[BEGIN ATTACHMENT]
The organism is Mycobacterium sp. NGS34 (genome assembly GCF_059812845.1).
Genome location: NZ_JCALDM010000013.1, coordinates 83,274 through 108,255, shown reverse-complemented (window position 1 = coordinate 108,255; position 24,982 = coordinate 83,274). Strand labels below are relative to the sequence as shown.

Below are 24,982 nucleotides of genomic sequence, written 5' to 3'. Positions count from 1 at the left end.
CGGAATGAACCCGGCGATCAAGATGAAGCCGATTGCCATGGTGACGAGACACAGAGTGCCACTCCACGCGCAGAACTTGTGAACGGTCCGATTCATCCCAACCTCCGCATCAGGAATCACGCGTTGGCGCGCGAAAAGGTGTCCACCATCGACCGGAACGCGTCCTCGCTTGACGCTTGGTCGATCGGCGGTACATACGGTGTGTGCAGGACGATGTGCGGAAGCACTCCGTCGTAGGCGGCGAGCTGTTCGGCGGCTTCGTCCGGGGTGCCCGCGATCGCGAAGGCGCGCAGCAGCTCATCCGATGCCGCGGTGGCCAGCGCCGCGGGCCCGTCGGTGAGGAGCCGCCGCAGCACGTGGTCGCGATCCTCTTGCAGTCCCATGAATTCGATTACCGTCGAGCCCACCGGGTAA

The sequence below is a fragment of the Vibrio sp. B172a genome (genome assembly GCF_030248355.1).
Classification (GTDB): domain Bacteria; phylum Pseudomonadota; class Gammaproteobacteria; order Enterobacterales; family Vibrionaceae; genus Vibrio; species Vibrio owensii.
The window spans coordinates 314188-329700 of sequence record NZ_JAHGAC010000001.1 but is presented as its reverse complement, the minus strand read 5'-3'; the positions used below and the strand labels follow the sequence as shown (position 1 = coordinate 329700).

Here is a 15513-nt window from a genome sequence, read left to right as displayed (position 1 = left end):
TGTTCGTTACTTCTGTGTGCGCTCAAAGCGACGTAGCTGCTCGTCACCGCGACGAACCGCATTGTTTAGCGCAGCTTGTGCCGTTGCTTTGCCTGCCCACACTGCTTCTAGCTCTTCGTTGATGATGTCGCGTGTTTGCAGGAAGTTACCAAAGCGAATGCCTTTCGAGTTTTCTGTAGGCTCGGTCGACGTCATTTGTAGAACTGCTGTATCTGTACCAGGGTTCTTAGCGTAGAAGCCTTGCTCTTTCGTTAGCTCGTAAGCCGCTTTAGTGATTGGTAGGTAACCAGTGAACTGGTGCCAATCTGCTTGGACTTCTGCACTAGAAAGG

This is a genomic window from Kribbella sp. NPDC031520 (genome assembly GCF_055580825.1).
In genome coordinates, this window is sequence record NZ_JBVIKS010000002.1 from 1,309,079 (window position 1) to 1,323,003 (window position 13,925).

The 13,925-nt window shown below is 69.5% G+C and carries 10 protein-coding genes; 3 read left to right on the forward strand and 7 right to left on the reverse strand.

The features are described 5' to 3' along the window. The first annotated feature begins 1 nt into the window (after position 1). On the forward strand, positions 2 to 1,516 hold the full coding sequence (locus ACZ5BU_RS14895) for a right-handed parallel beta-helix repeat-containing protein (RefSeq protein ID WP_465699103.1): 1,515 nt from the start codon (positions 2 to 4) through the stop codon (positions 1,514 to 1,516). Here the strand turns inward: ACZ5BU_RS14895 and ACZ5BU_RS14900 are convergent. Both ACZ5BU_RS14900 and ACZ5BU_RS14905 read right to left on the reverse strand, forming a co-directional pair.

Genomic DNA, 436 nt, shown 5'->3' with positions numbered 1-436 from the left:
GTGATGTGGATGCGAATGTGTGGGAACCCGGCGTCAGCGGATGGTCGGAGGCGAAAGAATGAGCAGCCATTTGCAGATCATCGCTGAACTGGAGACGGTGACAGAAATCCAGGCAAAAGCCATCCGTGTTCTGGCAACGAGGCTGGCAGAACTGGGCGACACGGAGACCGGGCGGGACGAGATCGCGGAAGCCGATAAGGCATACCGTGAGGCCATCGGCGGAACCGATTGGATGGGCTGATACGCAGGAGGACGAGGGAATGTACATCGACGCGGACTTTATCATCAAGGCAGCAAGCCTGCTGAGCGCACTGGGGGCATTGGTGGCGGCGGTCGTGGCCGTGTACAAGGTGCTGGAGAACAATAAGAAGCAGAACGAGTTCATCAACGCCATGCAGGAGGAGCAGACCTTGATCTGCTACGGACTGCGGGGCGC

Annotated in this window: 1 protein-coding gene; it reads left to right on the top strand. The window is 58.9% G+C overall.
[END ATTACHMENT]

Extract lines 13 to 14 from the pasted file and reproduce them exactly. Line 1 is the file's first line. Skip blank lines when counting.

The features are described 5' to 3' along the window. The first annotated feature begins 1 nt into the window (after position 1). On the forward strand, positions 2 to 1,516 hold the full coding sequence (locus ACZ5BU_RS14895) for a right-handed parallel beta-helix repeat-containing protein (RefSeq protein ID WP_465699103.1): 1,515 nt from the start codon (positions 2 to 4) through the stop codon (positions 1,514 to 1,516). Here the strand turns inward: ACZ5BU_RS14895 and ACZ5BU_RS14900 are convergent. Both ACZ5BU_RS14900 and ACZ5BU_RS14905 read right to left on the reverse strand, forming a co-directional pair.

Genomic DNA, 436 nt, shown 5'->3' with positions numbered 1-436 from the left: